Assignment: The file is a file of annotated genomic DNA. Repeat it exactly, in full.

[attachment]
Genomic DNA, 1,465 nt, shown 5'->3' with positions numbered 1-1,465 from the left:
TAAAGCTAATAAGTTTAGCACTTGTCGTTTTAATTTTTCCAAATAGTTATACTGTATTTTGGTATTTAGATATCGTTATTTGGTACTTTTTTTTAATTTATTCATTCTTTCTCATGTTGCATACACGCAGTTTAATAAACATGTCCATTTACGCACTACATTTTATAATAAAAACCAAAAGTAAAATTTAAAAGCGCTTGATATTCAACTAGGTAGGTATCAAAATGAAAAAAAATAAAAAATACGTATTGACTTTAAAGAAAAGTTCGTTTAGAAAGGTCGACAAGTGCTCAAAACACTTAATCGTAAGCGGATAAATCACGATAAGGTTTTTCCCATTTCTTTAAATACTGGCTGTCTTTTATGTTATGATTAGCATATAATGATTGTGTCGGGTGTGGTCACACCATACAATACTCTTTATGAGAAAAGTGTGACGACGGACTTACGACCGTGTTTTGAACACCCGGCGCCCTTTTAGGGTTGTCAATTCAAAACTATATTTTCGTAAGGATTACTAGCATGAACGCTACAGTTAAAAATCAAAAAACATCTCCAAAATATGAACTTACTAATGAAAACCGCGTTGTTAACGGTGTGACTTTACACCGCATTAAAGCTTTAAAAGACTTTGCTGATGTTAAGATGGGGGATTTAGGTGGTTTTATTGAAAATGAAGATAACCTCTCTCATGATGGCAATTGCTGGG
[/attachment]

Genomic DNA, 1,465 nt, shown 5'->3' with positions numbered 1-1,465 from the left:
TAAAGCTAATAAGTTTAGCACTTGTCGTTTTAATTTTTCCAAATAGTTATACTGTATTTTGGTATTTAGATATCGTTATTTGGTACTTTTTTTTAATTTATTCATTCTTTCTCATGTTGCATACACGCAGTTTAATAAACATGTCCATTTACGCACTACATTTTATAATAAAAACCAAAAGTAAAATTTAAAAGCGCTTGATATTCAACTAGGTAGGTATCAAAATGAAAAAAAATAAAAAATACGTATTGACTTTAAAGAAAAGTTCGTTTAGAAAGGTCGACAAGTGCTCAAAACACTTAATCGTAAGCGGATAAATCACGATAAGGTTTTTCCCATTTCTTTAAATACTGGCTGTCTTTTATGTTATGATTAGCATATAATGATTGTGTCGGGTGTGGTCACACCATACAATACTCTTTATGAGAAAAGTGTGACGACGGACTTACGACCGTGTTTTGAACACCCGGCGCCCTTTTAGGGTTGTCAATTCAAAACTATATTTTCGTAAGGATTACTAGCATGAACGCTACAGTTAAAAATCAAAAAACATCTCCAAAATATGAACTTACTAATGAAAACCGCGTTGTTAACGGTGTGACTTTACACCGCATTAAAGCTTTAAAAGACTTTGCTGATGTTAAGATGGGGGATTTAGGTGGTTTTATTGAAAATGAAGATAACCTCTCTCATGATGGCAATTGCTGGG